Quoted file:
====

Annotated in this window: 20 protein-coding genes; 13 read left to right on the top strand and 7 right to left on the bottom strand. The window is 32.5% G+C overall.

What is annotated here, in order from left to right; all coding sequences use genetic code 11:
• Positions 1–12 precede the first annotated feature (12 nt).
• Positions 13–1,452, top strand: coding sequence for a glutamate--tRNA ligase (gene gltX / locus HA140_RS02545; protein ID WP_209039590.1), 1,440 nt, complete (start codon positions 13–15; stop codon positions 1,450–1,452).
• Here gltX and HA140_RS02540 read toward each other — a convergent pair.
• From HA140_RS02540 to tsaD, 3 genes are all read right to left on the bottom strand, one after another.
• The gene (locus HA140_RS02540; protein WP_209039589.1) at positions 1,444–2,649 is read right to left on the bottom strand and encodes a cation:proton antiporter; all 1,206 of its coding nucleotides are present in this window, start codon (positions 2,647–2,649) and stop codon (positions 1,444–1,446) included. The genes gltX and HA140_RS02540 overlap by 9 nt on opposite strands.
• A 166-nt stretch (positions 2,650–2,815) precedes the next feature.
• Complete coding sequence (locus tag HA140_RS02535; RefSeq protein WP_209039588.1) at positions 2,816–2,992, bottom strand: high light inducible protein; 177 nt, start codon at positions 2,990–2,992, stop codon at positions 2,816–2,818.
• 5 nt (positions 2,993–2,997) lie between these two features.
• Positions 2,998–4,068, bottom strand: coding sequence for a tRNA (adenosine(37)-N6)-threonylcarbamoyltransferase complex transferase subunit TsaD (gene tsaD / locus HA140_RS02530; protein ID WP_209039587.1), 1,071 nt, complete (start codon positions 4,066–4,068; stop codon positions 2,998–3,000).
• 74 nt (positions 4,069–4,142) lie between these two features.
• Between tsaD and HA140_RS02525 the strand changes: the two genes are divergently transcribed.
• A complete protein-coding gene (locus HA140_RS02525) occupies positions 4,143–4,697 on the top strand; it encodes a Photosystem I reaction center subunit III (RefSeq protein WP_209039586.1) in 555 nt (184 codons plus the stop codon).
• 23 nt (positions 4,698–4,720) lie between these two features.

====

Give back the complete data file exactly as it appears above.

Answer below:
Annotated in this window: 20 protein-coding genes; 13 read left to right on the top strand and 7 right to left on the bottom strand. The window is 32.5% G+C overall.

What is annotated here, in order from left to right; all coding sequences use genetic code 11:
• Positions 1–12 precede the first annotated feature (12 nt).
• Positions 13–1,452, top strand: coding sequence for a glutamate--tRNA ligase (gene gltX / locus HA140_RS02545; protein ID WP_209039590.1), 1,440 nt, complete (start codon positions 13–15; stop codon positions 1,450–1,452).
• Here gltX and HA140_RS02540 read toward each other — a convergent pair.
• From HA140_RS02540 to tsaD, 3 genes are all read right to left on the bottom strand, one after another.
• The gene (locus HA140_RS02540; protein WP_209039589.1) at positions 1,444–2,649 is read right to left on the bottom strand and encodes a cation:proton antiporter; all 1,206 of its coding nucleotides are present in this window, start codon (positions 2,647–2,649) and stop codon (positions 1,444–1,446) included. The genes gltX and HA140_RS02540 overlap by 9 nt on opposite strands.
• A 166-nt stretch (positions 2,650–2,815) precedes the next feature.
• Complete coding sequence (locus tag HA140_RS02535; RefSeq protein WP_209039588.1) at positions 2,816–2,992, bottom strand: high light inducible protein; 177 nt, start codon at positions 2,990–2,992, stop codon at positions 2,816–2,818.
• 5 nt (positions 2,993–2,997) lie between these two features.
• Positions 2,998–4,068, bottom strand: coding sequence for a tRNA (adenosine(37)-N6)-threonylcarbamoyltransferase complex transferase subunit TsaD (gene tsaD / locus HA140_RS02530; protein ID WP_209039587.1), 1,071 nt, complete (start codon positions 4,066–4,068; stop codon positions 2,998–3,000).
• 74 nt (positions 4,069–4,142) lie between these two features.
• Between tsaD and HA140_RS02525 the strand changes: the two genes are divergently transcribed.
• A complete protein-coding gene (locus HA140_RS02525) occupies positions 4,143–4,697 on the top strand; it encodes a Photosystem I reaction center subunit III (RefSeq protein WP_209039586.1) in 555 nt (184 codons plus the stop codon).
• 23 nt (positions 4,698–4,720) lie between these two features.